It’s a beautiful Saturday morning at the St. Matthew’s Farmers Market, where Donna Gritton has set up her stand selling “Granny’s Delights.” She comes in every week from her farm in Nelson County to sell squash, zucchini, tomatoes and more.

This standing Saturday morning appointment is a good source of income, so she’s glad they were able to open this year. But as a “member of the at-risk generation,” as she puts it, she’s also glad that the market is enforcing strict rules.

Everyone is wearing masks, there’s hand sanitizer everywhere and market staff help keep the lines socially distanced.


Attorney General: Breonna Taylor Investigation Requires Time And Patience Thursday, Jun 18 2020 

Attorney General Daniel Cameron said Thursday the investigation into Breonna Taylor’s shooting death by Louisville police is proceeding, but he cannot give a specific date when it might be complete.

His office is still getting information from the Louisville Metro Police Department, he said, as well as conducting their own independent investigation about the shooting.

“You have my commitment that our office is undertaking a thorough and fair investigation,” he said.

Taylor Family

Cameron said an investigation of “this magnitude requires time and patience,” and his office is “working around the clock” to get to the truth. Cameron also said he is “heartbroken” for the loss endured by Taylor’s family.

He said he understands that the case has “garnered a lot of attention,” even from celebrities like Beyoncé, who sent a letter demanding justice for Taylor. 

“Just like I ask every Kentuckian to be patient with us, even those folks from out of the Commonwealth that have expressed an interest in this case, I asked for their patience as well,” Cameron said.

When asked about changing policy on how police shooting investigations are handled in the future, Cameron said it’s not his role to make those decisions.

“I’ll let others sort of opine about the policy decisions that need to be made going forward,” he said.

Taylor was 26 when she was killed on March 13 by plainclothes LMPD officers while they were executing a warrant at her home.

Her boyfriend, Kenneth Walker, fired a shot that struck an officer in the leg, according to police. Walker said he believed they were getting robbed. The officers returned fire and killed Taylor.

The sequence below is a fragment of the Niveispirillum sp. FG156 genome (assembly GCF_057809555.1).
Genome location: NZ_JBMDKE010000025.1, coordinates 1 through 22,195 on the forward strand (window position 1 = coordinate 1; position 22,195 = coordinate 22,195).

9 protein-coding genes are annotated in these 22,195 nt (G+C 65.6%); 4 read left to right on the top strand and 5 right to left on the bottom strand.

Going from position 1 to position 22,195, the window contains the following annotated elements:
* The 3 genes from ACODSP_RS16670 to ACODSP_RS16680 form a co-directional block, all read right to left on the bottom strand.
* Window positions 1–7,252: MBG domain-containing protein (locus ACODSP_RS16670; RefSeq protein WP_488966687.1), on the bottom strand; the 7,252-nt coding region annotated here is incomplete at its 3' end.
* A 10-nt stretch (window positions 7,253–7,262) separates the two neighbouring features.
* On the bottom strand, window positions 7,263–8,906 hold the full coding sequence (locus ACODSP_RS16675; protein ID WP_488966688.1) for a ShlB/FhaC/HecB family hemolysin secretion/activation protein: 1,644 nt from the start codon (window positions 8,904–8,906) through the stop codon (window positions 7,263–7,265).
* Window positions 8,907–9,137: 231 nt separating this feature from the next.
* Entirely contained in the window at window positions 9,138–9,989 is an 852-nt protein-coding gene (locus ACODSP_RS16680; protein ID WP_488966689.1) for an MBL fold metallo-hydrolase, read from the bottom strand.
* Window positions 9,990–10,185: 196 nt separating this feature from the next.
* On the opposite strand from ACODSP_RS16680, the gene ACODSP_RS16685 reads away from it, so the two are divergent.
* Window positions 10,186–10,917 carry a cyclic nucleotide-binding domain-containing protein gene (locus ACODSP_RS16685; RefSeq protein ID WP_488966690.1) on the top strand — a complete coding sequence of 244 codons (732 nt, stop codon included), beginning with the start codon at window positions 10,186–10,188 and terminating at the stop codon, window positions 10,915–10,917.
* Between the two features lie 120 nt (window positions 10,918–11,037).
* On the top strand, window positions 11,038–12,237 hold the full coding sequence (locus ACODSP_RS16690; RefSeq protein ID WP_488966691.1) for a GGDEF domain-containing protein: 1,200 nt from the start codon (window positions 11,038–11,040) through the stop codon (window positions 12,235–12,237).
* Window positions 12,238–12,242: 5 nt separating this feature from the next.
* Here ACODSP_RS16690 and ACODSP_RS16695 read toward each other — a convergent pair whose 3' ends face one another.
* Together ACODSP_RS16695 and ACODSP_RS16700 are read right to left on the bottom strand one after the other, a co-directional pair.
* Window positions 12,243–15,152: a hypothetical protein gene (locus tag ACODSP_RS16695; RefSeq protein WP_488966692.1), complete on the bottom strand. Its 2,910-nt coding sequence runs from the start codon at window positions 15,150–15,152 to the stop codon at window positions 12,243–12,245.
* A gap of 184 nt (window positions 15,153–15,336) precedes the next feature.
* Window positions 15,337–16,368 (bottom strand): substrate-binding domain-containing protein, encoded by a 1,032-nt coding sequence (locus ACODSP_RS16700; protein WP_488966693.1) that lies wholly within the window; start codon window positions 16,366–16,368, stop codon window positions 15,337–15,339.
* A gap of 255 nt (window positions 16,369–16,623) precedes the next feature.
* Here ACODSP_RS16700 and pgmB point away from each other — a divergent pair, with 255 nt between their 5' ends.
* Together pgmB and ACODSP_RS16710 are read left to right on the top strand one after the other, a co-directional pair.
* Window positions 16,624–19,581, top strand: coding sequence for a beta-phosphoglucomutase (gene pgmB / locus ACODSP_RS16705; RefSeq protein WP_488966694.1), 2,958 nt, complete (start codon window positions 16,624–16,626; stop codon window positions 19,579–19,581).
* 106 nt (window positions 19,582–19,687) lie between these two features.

LMPD Sgt. Jonathan Mattingly, and officers Brett Hankison and Myles Cosgrove, have been on paid leave since the shooting.

Walker was arrested and charged with attempted murder and assault. But Commonwealth’s Attorney Tom Wine announced in May that he would drop the charges, pending further investigation by the FBI and Kentucky Attorney General’s office.

Eleanor Klibanoff |

The Hall of Justice downtown on Thursday.

Shortly before the press conference, as rumors swirled on social media that Cameron might announce a decision today, workers boarded up the Hall of Justice.

The building has been at the epicenter of three weeks of protests in downtown Louisville against police violence.

Price Gouging Complaints Flood Kentucky Attorney General’s Office, But Details Scarce Tuesday, Mar 24 2020 

The Kentucky Attorney General’s office is investigating hundreds of complaints from consumers about alleged price gouging as the COVID-19 pandemic sweeps across the state.

The office tallied 860 complaints by Monday afternoon, said Attorney General Daniel Cameron. 

The complaints have flooded into the office since Gov. Andy Beshear declared a state of emergency on March 6 and issued an order prohibiting price gouging the next day. 

In an interview Tuesday, Cameron said the complaints are primarily related to the sale of consumer food items, emergency and medical supplies. The alleged violators include brick and mortar shops and online retailers, but Cameron declined to provide details, citing ongoing investigations. He said his office has issued letters to some companies, but has yet to issue any fines.

Companies can face civil fines up to $25,000 for violating the state’s price gouging laws.

A company can be found in violation of the state’s price gouging laws if they are found to be selling a good or service for a price “which is grossly in excess of the price prior to the declaration” of a state of emergency.

Prices that are more than 10 percent higher than they were before a state of emergency is declared may be in violation of the law.